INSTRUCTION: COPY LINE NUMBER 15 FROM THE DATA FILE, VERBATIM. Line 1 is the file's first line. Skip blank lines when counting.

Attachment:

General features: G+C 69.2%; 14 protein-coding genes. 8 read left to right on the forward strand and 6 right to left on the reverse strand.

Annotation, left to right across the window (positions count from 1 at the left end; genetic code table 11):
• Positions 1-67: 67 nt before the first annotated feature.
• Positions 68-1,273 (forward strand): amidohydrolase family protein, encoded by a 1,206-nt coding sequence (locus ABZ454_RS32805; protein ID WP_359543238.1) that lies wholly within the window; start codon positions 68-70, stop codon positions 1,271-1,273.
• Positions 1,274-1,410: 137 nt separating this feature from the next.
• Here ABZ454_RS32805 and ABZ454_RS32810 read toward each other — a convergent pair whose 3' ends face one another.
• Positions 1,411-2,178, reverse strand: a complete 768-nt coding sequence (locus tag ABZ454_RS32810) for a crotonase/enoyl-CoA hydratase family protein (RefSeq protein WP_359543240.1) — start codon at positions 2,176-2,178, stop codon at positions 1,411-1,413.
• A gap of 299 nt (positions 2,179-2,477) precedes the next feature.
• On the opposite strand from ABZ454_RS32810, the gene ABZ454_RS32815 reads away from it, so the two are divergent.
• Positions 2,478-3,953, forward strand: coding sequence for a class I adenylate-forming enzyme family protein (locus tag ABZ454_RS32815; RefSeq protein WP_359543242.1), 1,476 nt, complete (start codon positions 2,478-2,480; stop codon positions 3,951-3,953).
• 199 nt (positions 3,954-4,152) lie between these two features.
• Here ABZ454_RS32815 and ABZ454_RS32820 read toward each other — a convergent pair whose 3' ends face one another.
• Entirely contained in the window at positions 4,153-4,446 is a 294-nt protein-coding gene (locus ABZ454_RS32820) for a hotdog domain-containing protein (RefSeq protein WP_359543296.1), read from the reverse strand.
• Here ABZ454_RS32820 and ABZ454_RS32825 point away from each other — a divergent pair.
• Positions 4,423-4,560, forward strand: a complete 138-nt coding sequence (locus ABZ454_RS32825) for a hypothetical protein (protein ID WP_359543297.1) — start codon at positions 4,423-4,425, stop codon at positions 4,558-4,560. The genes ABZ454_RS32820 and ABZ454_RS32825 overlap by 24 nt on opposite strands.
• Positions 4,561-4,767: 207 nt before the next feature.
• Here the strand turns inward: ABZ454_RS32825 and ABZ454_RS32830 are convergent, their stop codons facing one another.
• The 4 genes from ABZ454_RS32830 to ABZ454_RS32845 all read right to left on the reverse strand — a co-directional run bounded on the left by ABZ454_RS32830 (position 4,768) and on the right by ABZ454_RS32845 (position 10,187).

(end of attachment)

• Positions 4,423-4,560, forward strand: a complete 138-nt coding sequence (locus ABZ454_RS32825) for a hypothetical protein (protein ID WP_359543297.1) — start codon at positions 4,423-4,425, stop codon at positions 4,558-4,560. The genes ABZ454_RS32820 and ABZ454_RS32825 overlap by 24 nt on opposite strands.